In Which I Piss Off My Horse Mightily

Jack and I had a CTJ lesson last week, and I think he has only now forgiven me since the occasion.

In that lesson, we were finally made to come to terms with his frame before the fence. This issue has come up a lot previously, because it’s Jack’s MO to lift his head and go hollow in front of the fence. As long as he approached the fence in a polite and steady manner, we tended to let it pass. But in coming back from his hiatus, Jack has been less predictable those last couple strides before the jump- either slowing down and losing power or racing towards the fence. And really the only thing consistent about it is his inconsistency. See the video below, where I try to keep him packaged but he runs through my aids as we get close to the jump.

It’s not all about where his head is before the fence, not just about how he looks and whether or not we make a pretty picture. It’s about him dropping his back before the fence when his head pops up, and as a result he can’t bascule over the fence as he should and can. If he can keep his back up all the way to take off, he will have a more effective jump and remain rideable through the entire approach. For these reasons, we need to install this basic concept in Jack – but I can tell it’s going to be hard won.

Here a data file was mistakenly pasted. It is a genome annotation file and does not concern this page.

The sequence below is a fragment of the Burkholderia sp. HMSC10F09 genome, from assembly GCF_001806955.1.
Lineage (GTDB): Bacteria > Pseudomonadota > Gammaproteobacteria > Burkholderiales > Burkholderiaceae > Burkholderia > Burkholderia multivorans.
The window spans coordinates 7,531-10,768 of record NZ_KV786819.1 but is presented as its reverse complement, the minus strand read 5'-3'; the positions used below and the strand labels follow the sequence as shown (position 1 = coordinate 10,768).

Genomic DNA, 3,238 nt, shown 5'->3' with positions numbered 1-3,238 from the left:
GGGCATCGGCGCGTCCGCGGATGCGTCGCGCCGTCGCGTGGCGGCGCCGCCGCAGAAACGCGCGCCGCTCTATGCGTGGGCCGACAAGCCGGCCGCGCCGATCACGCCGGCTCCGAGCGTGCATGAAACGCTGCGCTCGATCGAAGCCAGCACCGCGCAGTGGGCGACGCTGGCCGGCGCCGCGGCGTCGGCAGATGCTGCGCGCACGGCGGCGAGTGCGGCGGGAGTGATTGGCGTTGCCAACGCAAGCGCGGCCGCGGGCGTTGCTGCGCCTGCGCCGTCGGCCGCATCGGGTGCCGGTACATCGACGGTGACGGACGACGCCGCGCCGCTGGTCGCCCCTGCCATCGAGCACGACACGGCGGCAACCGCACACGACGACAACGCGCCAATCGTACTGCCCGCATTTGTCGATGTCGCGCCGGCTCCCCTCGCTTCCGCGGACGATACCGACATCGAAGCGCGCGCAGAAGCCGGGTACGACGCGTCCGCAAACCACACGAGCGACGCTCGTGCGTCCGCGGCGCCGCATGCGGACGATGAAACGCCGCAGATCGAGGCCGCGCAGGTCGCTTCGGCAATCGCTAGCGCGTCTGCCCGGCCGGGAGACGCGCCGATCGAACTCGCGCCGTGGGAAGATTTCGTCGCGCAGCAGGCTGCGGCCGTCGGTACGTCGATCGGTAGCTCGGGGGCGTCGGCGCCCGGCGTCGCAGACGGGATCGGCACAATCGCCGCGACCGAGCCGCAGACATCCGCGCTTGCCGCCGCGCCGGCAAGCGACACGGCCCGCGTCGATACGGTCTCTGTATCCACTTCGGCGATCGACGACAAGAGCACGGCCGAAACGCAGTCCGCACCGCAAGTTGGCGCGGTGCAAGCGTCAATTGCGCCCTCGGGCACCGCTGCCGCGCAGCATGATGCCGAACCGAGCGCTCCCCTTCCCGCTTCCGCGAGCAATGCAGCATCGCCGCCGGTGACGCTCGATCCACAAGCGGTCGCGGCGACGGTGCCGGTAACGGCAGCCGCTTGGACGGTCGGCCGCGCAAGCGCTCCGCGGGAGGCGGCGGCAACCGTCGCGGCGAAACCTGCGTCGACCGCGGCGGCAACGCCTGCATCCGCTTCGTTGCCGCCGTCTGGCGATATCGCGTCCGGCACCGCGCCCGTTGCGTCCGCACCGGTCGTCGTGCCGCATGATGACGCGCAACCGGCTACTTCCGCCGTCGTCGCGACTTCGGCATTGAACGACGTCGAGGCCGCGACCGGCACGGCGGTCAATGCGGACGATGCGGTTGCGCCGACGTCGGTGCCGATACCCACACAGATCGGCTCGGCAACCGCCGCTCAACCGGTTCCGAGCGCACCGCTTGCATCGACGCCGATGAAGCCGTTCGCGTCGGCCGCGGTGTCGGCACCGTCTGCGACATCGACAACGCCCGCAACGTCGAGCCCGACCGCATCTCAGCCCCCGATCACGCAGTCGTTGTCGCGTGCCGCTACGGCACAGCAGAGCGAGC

What’s difficult for me is that he is SO big and strong, and so wiggly. When I try to get him between my hand and legs before the fence, he escapes through a shoulder, or uses his neck against me – and no human is going to be strong enough to overpower and horse using their full strength in opposition.

So our lesson moved away from fences for the most part- instead making him stay low and soft over a ground pole, and let me tell you, this kicked off a battle of wills that Jack and I have not yet experiences with each other. We could be overbent but round and go over the pole, but if we were remotely straight the fight to stay soft became a war. He went sideways, he drew back to a jog, he threw his head from side to side, he tried to canter, or he went even more sideways.

When eventually we were able to ride the pole and stay consistent from front to back side of it, Holly let us try a small fence.